Is He Popenjoy? [Rare; An important part of Publishing History]
Price: 2850.00 USD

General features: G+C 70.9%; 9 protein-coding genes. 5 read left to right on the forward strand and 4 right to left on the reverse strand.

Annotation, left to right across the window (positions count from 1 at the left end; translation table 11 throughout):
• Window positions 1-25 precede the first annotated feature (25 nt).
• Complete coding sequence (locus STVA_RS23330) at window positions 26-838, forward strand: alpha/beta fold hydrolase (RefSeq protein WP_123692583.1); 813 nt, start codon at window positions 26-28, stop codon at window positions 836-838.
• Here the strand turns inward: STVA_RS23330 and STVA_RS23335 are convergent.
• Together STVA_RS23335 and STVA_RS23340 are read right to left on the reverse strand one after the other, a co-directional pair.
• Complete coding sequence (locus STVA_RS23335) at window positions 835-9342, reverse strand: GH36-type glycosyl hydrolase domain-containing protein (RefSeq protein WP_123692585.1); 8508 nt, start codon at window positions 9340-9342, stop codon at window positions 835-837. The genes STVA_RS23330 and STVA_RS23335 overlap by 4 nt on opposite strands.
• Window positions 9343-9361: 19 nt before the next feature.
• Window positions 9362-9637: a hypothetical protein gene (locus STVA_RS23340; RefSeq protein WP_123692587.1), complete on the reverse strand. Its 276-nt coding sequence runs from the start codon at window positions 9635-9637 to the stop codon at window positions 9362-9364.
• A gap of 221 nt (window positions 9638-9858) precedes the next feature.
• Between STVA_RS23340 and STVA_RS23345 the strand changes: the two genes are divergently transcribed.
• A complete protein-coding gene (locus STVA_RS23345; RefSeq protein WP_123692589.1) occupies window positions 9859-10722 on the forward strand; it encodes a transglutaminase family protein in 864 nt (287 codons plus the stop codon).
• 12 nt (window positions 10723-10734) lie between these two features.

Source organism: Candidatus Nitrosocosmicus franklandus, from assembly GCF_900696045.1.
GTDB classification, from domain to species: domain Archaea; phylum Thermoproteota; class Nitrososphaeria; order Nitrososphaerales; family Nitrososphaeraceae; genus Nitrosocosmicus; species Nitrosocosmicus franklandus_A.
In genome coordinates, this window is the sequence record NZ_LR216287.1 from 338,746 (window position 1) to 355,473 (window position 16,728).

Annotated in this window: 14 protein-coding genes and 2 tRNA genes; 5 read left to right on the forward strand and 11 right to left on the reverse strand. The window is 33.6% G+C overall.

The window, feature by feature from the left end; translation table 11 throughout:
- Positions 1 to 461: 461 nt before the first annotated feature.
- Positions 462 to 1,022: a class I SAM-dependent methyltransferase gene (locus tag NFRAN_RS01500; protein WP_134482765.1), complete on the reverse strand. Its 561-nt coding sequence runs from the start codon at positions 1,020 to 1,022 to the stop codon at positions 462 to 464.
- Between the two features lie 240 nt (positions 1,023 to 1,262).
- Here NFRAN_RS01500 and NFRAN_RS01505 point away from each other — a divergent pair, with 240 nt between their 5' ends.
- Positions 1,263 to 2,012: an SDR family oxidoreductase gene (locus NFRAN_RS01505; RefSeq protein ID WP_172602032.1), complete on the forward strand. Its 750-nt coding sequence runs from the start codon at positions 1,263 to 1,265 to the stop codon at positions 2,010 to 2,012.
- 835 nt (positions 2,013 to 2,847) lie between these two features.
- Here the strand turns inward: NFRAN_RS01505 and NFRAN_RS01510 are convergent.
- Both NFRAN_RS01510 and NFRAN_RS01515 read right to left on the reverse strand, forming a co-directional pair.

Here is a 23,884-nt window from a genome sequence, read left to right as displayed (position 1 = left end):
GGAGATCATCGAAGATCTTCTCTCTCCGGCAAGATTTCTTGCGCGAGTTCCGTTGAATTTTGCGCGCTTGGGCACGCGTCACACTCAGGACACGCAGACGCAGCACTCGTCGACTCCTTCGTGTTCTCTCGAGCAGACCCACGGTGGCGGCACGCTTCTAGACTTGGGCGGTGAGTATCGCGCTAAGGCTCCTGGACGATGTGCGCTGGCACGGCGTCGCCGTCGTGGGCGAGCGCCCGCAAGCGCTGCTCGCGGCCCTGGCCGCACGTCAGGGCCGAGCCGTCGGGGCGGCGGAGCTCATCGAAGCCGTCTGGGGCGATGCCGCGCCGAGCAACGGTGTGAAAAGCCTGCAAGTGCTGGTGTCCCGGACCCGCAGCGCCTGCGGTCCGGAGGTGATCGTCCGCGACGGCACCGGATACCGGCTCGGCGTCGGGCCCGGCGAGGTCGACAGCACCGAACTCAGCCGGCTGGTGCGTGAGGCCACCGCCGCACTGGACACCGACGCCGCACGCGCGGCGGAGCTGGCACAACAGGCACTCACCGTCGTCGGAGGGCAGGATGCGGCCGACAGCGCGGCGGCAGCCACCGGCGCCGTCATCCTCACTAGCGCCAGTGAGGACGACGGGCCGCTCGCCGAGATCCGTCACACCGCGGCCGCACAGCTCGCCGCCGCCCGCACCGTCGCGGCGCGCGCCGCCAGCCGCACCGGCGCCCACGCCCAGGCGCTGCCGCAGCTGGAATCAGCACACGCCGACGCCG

New York: Harper & Brothers, 1878. A Very Good copy of the EXCEEDINGLY RARE First American edition of this Trollope novel. An extremely rare (of the "utmost rarity" per Smith) copy of the TRUE FIRST AMERICAN EDITION of Trollope's "Is He Popenjoy?", published by Harper & Brothers in their newspaper format Franklin Square Library, this being the inaugural publication, "Number 1", in the then-new format, an important event in Publishing history. This is a Very Good copy of the RARE TRUE FIRST AMERICAN EDITION, having been bound, complete with all of Smith's "State A" terminal advertisements, by the Brooklyn Public Library (showing their library sticker with the discard stamp on the front pastedown) in boards and secured to the boards by stitching to the spine (the pages show a few library notes in pencil to the title page, a tape repair to the title page and to the length of page 5, a short closed tear to the left margin of page 64 with a minor invasion of the text, intermittent brown staining -all text remaining easily legible, pencil checks beside a number of items in advertisement list at the end of the volume, and marginal chips and tears with minimal marginal loss to a few pages). All in all, this copy is in remarkable condition given the ephemeral nature of the publication. The Franklin Square Library series was published by Harper to meet the large demand for literature at a low price. Usually selling for 10 or 15 cents a copy, the series eventually replaced Harper's Library of Select Novels Series and its Half-Hour Series. Trollope's "Is He Popenjoy" was the first issue in the Series, and all of the remaining Trollope works published by Harper (except for some of his nonfiction works) were published in this Series. (Munro published the first American editions of Trollope's "Cousin Henry", "Two Heroines of Plumplington" and "The Landleaguers" in his newspaper format Seaside Library series.) (See Smith's Bibliography of Trollope's US publications.) Smith states: "This new series and its advertising logic sounded the death knell for collectors. First editions in this series are no longer books, but newspapers. Their fragility, format, and ephemeral makeup discouraged most buyers from keeping them.....few have survived." According to Smith, these issues are "rarely seen for sale and are usually found only in private collections and in certain research libraries." An extraordinary opportunity for the Trollope collector. Most Trollope collectors will never see this issue, much less own one. As with Trollope's first novels, the chance to own one is unlikely to arise often, if at all, for the vast majority of Trollope collectors. AN EXTREMELY SCARCE TROLLOPE FIRST and a collection-distinguishing item which occupies an important place in American publishing history. First American edition.